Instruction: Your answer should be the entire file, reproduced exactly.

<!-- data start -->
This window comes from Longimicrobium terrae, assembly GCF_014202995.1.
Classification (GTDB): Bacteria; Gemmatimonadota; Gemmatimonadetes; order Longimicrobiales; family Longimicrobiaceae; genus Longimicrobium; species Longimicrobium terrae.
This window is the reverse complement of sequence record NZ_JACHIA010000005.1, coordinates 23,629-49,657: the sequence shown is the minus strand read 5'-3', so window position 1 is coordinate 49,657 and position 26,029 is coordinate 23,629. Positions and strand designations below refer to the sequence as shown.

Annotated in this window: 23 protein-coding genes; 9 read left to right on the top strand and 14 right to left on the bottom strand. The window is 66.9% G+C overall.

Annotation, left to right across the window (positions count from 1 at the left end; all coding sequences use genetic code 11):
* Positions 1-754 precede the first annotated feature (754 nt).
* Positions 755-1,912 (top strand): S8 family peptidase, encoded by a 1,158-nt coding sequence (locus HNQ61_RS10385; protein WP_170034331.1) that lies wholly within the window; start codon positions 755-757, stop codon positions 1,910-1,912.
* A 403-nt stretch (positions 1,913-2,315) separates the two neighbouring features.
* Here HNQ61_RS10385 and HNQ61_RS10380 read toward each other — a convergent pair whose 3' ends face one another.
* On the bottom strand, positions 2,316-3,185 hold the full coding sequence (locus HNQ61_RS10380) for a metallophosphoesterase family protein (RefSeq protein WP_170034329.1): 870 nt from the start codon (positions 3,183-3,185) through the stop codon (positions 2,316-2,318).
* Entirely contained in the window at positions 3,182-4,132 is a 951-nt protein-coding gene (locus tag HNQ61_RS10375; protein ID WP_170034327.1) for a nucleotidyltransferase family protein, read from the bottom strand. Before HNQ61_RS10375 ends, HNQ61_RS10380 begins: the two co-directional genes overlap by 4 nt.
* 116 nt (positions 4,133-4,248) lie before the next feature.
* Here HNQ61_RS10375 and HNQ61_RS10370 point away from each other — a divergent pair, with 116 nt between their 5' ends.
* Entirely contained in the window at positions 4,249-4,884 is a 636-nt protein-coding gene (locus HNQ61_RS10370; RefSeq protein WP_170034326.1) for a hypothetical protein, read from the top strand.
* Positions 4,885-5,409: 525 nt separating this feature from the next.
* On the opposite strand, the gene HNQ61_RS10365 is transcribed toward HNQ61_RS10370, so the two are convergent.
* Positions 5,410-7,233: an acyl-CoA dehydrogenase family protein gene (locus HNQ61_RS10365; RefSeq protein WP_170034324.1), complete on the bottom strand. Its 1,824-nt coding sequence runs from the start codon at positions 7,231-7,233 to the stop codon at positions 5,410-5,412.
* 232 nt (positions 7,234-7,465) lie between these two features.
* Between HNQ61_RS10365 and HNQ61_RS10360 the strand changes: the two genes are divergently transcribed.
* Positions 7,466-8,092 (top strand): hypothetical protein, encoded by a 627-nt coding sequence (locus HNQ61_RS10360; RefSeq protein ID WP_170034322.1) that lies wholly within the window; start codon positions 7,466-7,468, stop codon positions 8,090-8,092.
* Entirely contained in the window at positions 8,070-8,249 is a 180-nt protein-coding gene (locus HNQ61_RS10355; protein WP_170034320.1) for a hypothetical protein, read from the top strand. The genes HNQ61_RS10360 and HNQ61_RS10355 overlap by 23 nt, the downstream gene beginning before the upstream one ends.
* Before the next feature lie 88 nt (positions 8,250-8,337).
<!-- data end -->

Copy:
This window comes from Longimicrobium terrae, assembly GCF_014202995.1.
Classification (GTDB): Bacteria; Gemmatimonadota; Gemmatimonadetes; order Longimicrobiales; family Longimicrobiaceae; genus Longimicrobium; species Longimicrobium terrae.
This window is the reverse complement of sequence record NZ_JACHIA010000005.1, coordinates 23,629-49,657: the sequence shown is the minus strand read 5'-3', so window position 1 is coordinate 49,657 and position 26,029 is coordinate 23,629. Positions and strand designations below refer to the sequence as shown.

Annotated in this window: 23 protein-coding genes; 9 read left to right on the top strand and 14 right to left on the bottom strand. The window is 66.9% G+C overall.

Annotation, left to right across the window (positions count from 1 at the left end; all coding sequences use genetic code 11):
* Positions 1-754 precede the first annotated feature (754 nt).
* Positions 755-1,912 (top strand): S8 family peptidase, encoded by a 1,158-nt coding sequence (locus HNQ61_RS10385; protein WP_170034331.1) that lies wholly within the window; start codon positions 755-757, stop codon positions 1,910-1,912.
* A 403-nt stretch (positions 1,913-2,315) separates the two neighbouring features.
* Here HNQ61_RS10385 and HNQ61_RS10380 read toward each other — a convergent pair whose 3' ends face one another.
* On the bottom strand, positions 2,316-3,185 hold the full coding sequence (locus HNQ61_RS10380) for a metallophosphoesterase family protein (RefSeq protein WP_170034329.1): 870 nt from the start codon (positions 3,183-3,185) through the stop codon (positions 2,316-2,318).
* Entirely contained in the window at positions 3,182-4,132 is a 951-nt protein-coding gene (locus tag HNQ61_RS10375; protein ID WP_170034327.1) for a nucleotidyltransferase family protein, read from the bottom strand. Before HNQ61_RS10375 ends, HNQ61_RS10380 begins: the two co-directional genes overlap by 4 nt.
* 116 nt (positions 4,133-4,248) lie before the next feature.
* Here HNQ61_RS10375 and HNQ61_RS10370 point away from each other — a divergent pair, with 116 nt between their 5' ends.
* Entirely contained in the window at positions 4,249-4,884 is a 636-nt protein-coding gene (locus HNQ61_RS10370; RefSeq protein WP_170034326.1) for a hypothetical protein, read from the top strand.
* Positions 4,885-5,409: 525 nt separating this feature from the next.
* On the opposite strand, the gene HNQ61_RS10365 is transcribed toward HNQ61_RS10370, so the two are convergent.
* Positions 5,410-7,233: an acyl-CoA dehydrogenase family protein gene (locus HNQ61_RS10365; RefSeq protein WP_170034324.1), complete on the bottom strand. Its 1,824-nt coding sequence runs from the start codon at positions 7,231-7,233 to the stop codon at positions 5,410-5,412.
* 232 nt (positions 7,234-7,465) lie between these two features.
* Between HNQ61_RS10365 and HNQ61_RS10360 the strand changes: the two genes are divergently transcribed.
* Positions 7,466-8,092 (top strand): hypothetical protein, encoded by a 627-nt coding sequence (locus HNQ61_RS10360; RefSeq protein ID WP_170034322.1) that lies wholly within the window; start codon positions 7,466-7,468, stop codon positions 8,090-8,092.
* Entirely contained in the window at positions 8,070-8,249 is a 180-nt protein-coding gene (locus HNQ61_RS10355; protein WP_170034320.1) for a hypothetical protein, read from the top strand. The genes HNQ61_RS10360 and HNQ61_RS10355 overlap by 23 nt, the downstream gene beginning before the upstream one ends.
* Before the next feature lie 88 nt (positions 8,250-8,337).